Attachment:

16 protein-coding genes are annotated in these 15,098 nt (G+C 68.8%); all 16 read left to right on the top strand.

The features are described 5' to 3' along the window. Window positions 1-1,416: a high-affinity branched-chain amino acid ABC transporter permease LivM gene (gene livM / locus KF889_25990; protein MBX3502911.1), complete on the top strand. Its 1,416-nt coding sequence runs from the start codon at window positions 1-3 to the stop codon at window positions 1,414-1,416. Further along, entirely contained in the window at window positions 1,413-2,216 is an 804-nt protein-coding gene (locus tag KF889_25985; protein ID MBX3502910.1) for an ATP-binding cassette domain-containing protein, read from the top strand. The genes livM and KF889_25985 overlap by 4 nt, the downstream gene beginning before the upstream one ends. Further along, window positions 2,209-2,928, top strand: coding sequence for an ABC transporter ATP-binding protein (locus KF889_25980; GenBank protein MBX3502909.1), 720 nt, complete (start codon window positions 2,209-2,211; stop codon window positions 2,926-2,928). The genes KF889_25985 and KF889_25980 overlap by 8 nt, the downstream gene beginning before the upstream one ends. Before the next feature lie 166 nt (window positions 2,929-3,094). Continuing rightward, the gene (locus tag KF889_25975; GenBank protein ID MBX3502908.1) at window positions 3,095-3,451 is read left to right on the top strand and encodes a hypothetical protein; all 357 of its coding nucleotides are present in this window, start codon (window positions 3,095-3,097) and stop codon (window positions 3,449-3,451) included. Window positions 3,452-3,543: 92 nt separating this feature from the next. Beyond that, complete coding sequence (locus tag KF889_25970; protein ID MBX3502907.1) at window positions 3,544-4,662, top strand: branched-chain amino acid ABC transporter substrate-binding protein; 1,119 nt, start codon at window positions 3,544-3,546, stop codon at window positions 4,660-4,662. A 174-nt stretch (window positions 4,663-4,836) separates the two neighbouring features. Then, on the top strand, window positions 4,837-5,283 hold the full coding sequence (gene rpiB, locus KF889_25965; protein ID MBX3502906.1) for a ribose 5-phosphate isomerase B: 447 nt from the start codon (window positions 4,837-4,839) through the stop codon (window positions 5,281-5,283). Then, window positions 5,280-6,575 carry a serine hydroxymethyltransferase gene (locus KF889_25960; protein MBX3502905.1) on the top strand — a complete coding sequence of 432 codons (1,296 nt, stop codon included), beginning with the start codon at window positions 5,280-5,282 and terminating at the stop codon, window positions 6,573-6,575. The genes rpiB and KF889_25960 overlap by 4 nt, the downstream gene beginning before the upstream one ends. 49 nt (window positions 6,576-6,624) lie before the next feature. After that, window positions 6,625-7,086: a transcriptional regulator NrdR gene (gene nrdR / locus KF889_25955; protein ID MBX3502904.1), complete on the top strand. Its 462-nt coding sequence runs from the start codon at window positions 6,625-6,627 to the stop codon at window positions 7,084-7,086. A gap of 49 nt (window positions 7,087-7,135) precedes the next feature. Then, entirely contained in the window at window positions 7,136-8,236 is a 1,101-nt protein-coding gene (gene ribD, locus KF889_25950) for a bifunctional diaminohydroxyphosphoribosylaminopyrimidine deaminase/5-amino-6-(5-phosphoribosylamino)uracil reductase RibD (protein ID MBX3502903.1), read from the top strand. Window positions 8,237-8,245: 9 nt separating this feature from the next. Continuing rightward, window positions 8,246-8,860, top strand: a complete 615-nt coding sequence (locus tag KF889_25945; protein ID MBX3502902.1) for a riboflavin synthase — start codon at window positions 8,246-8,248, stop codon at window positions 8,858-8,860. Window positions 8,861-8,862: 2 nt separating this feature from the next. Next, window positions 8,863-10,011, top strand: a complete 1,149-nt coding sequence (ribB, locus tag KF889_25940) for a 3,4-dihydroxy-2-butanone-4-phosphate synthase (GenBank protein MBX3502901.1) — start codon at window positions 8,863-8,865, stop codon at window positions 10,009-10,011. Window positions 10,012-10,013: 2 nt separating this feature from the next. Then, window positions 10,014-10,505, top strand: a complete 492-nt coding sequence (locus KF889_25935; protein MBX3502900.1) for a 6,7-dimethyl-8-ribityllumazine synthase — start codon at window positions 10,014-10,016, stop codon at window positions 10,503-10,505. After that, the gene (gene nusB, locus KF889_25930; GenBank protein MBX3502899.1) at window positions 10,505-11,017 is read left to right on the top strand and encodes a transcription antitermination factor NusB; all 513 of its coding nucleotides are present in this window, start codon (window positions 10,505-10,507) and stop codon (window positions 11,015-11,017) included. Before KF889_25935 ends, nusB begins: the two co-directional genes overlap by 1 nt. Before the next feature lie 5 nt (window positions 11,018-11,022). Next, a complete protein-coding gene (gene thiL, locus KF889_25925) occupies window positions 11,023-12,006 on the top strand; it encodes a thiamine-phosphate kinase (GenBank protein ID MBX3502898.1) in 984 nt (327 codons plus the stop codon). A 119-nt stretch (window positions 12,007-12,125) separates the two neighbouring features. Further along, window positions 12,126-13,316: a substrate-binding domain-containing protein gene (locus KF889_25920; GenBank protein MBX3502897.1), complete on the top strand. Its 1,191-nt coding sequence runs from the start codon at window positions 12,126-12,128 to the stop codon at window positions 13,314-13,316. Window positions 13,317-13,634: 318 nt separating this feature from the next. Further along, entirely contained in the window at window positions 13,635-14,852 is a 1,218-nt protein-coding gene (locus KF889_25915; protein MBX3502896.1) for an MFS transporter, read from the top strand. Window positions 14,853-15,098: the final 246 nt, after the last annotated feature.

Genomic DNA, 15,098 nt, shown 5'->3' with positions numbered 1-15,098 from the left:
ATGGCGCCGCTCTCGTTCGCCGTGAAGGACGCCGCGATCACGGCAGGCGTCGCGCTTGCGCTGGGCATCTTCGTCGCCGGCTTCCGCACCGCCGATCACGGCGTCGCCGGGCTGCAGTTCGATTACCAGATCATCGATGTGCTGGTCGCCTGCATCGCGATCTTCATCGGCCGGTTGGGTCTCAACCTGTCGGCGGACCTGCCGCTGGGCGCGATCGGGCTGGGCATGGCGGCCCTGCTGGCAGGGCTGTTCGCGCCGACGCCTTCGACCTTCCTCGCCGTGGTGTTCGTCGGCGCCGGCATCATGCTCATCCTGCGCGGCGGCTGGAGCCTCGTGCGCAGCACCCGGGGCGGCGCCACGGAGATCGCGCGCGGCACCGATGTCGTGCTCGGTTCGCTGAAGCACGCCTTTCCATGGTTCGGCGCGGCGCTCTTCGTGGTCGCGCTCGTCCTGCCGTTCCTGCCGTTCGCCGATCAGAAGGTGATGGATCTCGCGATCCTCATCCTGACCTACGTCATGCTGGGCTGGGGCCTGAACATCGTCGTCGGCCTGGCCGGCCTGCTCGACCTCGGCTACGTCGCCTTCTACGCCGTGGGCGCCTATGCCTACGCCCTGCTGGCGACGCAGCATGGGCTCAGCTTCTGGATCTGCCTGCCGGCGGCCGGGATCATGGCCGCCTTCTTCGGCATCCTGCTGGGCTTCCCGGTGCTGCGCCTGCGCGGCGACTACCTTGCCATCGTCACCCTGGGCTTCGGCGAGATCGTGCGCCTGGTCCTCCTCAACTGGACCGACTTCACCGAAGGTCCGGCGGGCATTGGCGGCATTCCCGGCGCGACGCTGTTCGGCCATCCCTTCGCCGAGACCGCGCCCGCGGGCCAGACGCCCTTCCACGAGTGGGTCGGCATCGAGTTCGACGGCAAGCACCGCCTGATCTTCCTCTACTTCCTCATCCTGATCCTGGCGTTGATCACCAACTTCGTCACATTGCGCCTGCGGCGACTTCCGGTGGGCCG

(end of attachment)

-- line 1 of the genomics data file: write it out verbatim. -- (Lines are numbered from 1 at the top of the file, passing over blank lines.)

16 protein-coding genes are annotated in these 15,098 nt (G+C 68.8%); all 16 read left to right on the top strand.